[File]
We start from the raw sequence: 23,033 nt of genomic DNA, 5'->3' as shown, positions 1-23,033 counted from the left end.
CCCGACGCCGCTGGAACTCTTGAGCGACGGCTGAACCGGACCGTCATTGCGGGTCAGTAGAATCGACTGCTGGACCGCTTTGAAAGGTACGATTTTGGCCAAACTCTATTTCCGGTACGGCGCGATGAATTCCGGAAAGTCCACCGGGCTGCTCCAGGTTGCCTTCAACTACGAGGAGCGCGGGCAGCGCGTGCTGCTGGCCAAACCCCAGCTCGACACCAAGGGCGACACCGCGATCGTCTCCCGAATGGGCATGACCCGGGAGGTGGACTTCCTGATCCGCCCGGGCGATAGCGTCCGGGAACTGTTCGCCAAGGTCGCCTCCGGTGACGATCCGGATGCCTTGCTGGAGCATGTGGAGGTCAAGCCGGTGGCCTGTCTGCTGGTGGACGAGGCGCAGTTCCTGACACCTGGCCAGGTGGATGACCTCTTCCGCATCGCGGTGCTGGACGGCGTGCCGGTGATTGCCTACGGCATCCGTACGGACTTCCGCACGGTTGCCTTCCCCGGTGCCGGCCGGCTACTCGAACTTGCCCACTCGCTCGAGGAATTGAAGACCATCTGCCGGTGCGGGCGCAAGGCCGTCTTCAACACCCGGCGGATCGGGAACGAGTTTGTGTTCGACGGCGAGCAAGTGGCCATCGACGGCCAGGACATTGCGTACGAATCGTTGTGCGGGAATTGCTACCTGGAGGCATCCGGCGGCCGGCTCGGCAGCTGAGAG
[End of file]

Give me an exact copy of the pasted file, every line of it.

We start from the raw sequence: 23,033 nt of genomic DNA, 5'->3' as shown, positions 1-23,033 counted from the left end.
CCCGACGCCGCTGGAACTCTTGAGCGACGGCTGAACCGGACCGTCATTGCGGGTCAGTAGAATCGACTGCTGGACCGCTTTGAAAGGTACGATTTTGGCCAAACTCTATTTCCGGTACGGCGCGATGAATTCCGGAAAGTCCACCGGGCTGCTCCAGGTTGCCTTCAACTACGAGGAGCGCGGGCAGCGCGTGCTGCTGGCCAAACCCCAGCTCGACACCAAGGGCGACACCGCGATCGTCTCCCGAATGGGCATGACCCGGGAGGTGGACTTCCTGATCCGCCCGGGCGATAGCGTCCGGGAACTGTTCGCCAAGGTCGCCTCCGGTGACGATCCGGATGCCTTGCTGGAGCATGTGGAGGTCAAGCCGGTGGCCTGTCTGCTGGTGGACGAGGCGCAGTTCCTGACACCTGGCCAGGTGGATGACCTCTTCCGCATCGCGGTGCTGGACGGCGTGCCGGTGATTGCCTACGGCATCCGTACGGACTTCCGCACGGTTGCCTTCCCCGGTGCCGGCCGGCTACTCGAACTTGCCCACTCGCTCGAGGAATTGAAGACCATCTGCCGGTGCGGGCGCAAGGCCGTCTTCAACACCCGGCGGATCGGGAACGAGTTTGTGTTCGACGGCGAGCAAGTGGCCATCGACGGCCAGGACATTGCGTACGAATCGTTGTGCGGGAATTGCTACCTGGAGGCATCCGGCGGCCGGCTCGGCAGCTGAGAG